For the first time in Canadian history, more than half of the federal government’s revenue in 2014 will come from personal income taxes -- a vivid sign that Canada’s tax burden is slowly shifting away from corporations and onto consumers.
It’s the apparent result of successive Liberal and Conservative governments that have cut corporate taxes far more aggressively than they have cut personal income taxes, while increasing “hidden taxes” that mostly impact low-income and middle-income workers.
The federal corporate tax rate has been nearly cut in half since 2000 -- from 28 per cent at the turn of the century to 15 per cent in 2012. The Harper government boasts that this will give Canadian corporations the lowest tax rate on new investment of any G7 country.
Personal income taxes, on the other hand, have remained at more or less steady levels through this time. The lowest tax bracket, which now applies on incomes below $42,706, has fallen slightly to 15 per cent today from 17 per cent in 2000. The top marginal tax rate has stayed the same, at 29 per cent.
Which is why -- according to an analysis of recent government data by economist Toby Sanger -- Canadians’ personal income taxes will account for more than half of government revenue next year. That’s up from only 30 per cent five decades ago.
“Tax rates on top incomes and corporations have been cut, while the use of tax loopholes and tax havens have proliferated,” writes Sanger, who works as senior economist for the Canadian Union of Public Employees.
Sanger notes that taxes in Canada have been shrinking: The federal government's overall take this year will amount to 14 per cent of the economy, the lowest since 1940. But Sanger is concerned about who is paying Canada's lower taxes.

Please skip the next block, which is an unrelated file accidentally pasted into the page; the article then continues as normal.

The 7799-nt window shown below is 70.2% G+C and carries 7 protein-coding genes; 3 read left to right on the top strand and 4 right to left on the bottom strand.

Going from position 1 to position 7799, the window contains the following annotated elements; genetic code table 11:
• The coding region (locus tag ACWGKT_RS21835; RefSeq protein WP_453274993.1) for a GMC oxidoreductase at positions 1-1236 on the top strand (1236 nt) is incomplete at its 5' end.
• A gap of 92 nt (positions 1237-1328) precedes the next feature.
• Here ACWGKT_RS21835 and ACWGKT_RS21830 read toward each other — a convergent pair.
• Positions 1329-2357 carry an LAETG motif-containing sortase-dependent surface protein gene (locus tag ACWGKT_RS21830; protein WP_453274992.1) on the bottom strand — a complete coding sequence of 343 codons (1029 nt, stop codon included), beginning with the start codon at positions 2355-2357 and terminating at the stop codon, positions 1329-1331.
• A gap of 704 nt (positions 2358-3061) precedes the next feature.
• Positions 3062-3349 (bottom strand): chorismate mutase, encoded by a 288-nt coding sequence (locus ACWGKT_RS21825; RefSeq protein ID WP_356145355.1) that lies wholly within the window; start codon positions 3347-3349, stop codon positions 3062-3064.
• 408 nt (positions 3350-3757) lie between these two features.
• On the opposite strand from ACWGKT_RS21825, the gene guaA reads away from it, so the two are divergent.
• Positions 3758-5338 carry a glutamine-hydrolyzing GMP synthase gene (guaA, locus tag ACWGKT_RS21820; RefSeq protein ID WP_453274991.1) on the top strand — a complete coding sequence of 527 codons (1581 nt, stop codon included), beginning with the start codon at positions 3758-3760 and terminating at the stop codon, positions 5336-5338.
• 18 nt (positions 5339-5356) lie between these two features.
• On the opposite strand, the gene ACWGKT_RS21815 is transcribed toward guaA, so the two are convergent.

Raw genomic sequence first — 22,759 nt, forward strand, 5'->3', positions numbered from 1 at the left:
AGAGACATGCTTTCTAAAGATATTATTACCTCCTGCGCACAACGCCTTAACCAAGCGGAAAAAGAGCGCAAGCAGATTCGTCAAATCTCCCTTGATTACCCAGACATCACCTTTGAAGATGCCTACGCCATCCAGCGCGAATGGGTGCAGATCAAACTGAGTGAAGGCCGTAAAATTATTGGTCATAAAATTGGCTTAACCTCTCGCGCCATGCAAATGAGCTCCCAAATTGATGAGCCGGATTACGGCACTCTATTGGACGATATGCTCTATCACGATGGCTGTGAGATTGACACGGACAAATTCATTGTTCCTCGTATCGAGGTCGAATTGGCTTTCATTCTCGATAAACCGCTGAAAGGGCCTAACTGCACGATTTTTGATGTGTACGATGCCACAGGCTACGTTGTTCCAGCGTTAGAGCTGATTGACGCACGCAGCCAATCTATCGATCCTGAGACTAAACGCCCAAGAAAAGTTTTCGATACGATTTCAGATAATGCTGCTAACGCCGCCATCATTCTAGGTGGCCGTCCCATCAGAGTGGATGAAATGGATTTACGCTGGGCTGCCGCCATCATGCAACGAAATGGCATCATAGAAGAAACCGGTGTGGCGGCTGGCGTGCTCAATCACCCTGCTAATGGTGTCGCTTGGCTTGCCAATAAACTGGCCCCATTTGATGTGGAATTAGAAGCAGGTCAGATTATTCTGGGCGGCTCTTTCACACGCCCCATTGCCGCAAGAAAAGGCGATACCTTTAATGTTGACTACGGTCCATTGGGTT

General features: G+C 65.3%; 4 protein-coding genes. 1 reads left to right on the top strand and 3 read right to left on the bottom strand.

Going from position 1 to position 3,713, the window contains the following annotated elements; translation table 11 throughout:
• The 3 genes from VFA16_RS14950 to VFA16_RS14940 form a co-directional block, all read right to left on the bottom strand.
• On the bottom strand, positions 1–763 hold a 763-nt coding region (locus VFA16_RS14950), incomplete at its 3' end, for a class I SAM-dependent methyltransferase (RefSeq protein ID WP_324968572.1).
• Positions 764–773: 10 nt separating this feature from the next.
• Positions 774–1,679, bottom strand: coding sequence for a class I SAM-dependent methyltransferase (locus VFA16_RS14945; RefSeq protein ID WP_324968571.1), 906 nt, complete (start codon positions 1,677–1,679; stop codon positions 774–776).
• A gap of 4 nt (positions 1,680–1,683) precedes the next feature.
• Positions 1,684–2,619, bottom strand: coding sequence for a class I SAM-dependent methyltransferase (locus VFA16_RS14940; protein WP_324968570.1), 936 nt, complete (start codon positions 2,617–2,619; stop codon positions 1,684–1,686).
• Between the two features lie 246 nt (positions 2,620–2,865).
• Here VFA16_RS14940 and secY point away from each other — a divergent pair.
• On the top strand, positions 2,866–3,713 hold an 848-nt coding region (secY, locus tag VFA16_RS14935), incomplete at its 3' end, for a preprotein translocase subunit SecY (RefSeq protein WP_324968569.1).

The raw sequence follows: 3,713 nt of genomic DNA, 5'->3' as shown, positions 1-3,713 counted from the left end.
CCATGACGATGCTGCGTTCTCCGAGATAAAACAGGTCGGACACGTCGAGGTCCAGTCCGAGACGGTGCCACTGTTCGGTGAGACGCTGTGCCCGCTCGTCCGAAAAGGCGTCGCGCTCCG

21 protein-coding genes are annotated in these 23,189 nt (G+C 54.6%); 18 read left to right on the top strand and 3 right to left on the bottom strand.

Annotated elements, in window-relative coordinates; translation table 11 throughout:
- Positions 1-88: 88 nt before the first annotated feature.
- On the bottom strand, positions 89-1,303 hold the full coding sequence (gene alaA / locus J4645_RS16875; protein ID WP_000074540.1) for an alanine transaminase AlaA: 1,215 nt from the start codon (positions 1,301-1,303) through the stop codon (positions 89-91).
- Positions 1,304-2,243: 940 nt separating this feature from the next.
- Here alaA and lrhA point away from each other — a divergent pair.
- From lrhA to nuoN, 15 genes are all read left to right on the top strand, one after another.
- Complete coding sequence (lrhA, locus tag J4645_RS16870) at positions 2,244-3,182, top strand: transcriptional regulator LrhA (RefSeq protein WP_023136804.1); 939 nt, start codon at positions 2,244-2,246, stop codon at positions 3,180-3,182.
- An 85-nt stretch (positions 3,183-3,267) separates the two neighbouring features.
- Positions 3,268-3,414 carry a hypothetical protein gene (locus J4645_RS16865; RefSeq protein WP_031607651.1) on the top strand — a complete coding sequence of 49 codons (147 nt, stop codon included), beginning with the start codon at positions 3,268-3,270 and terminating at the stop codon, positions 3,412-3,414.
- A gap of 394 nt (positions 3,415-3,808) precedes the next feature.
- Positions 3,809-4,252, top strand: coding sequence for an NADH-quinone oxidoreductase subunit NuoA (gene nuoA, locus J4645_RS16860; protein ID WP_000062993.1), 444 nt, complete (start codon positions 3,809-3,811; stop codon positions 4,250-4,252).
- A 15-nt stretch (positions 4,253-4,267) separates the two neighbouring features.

“Despite record profits, corporations provide just 13.6 per cent of the federal government’s revenues in corporate income taxes. That’s a third less than the over 20 per cent share they provided during the ‘Golden Age of Capitalism’ from 1946 to 1970.”
Others argue that even as corporations have enjoyed a far more favourable environment in Canada, consumers are getting hit with all sort of “hidden taxes.”
Former Liberal cabinet minister Ralph Goodale recently wrote in HuffPost that the Harper government has "increased the net tax burden on Canadians in each of their last four budgets," pointing the finger particularly at Employment Insurance premium hikes.
That's also the concern of Gregory Thomas, federal director of the conservative-leaning Canadian Taxpayers Federation (CTF), who noted in a recent National Post column that the Harper government has hiked the maximum EI contribution to $4,277 this year from $3,412 in 2008.
Everyone earning $47,400 or more pays the maximum amount, in effect making it a partly regressive tax that impacts middle-income earners much more than high-income earners.
With the EI fund taking in $3.3 billion more this year than it paid out in benefits, the CTF argues EI should be replaced with individual savings accounts, which people can draw from if they lose their employment, or save for retirement.
Opposition parties and retail groups also criticized the Harper government for a number of tariff hikes in its most recent budget, affecting the costs of a wide range of imported goods from shampoo to bicycles to pre-cut vegetables.
Retail groups warned the tariff hikes would mean price increases to consumers, while the opposition NDP charged the Tories with “hitting Canadians right in the pocketbook.”
Sanger, in his analysis, says closing tax loopholes that primarily benefit wealthy individuals and corporations should be the priority for the Tories.
He also urges the government to raise taxes on corporations, a move opposed by both the Harper government and the Liberals, who say it would harm the economy.
“Growth is such an important part of the answer of improving the fortunes of the Canadian middle class, and we cannot do anything that hurts that,” said Chrystia Freeland, the Liberal candidate in this week's Toronto-Centre byelection, recently told HuffPost.